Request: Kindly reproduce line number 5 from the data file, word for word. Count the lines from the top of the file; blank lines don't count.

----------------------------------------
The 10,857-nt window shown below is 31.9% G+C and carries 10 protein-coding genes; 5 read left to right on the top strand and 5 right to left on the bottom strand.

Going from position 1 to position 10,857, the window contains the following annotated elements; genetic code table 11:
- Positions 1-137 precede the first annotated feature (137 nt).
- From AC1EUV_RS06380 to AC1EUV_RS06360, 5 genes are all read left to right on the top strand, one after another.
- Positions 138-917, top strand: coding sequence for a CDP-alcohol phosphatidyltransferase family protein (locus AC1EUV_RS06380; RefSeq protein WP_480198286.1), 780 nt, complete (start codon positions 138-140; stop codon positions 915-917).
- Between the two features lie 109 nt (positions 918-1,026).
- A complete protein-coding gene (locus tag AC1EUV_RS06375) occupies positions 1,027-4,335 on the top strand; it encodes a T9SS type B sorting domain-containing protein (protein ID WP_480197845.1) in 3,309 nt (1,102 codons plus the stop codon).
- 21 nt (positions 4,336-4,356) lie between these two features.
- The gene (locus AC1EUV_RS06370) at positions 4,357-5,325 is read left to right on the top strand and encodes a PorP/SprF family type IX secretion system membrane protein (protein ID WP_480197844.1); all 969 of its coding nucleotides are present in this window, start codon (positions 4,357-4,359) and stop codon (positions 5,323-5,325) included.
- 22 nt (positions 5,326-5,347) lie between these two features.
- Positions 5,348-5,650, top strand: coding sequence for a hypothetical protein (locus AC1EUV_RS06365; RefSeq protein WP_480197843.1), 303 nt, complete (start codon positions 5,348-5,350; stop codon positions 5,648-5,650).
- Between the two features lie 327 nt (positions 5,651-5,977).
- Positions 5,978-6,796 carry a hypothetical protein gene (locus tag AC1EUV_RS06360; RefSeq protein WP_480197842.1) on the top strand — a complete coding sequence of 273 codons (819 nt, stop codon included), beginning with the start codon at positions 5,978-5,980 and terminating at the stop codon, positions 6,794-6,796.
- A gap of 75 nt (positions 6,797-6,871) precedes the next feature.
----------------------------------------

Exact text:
- Positions 138-917, top strand: coding sequence for a CDP-alcohol phosphatidyltransferase family protein (locus AC1EUV_RS06380; RefSeq protein WP_480198286.1), 780 nt, complete (start codon positions 138-140; stop codon positions 915-917).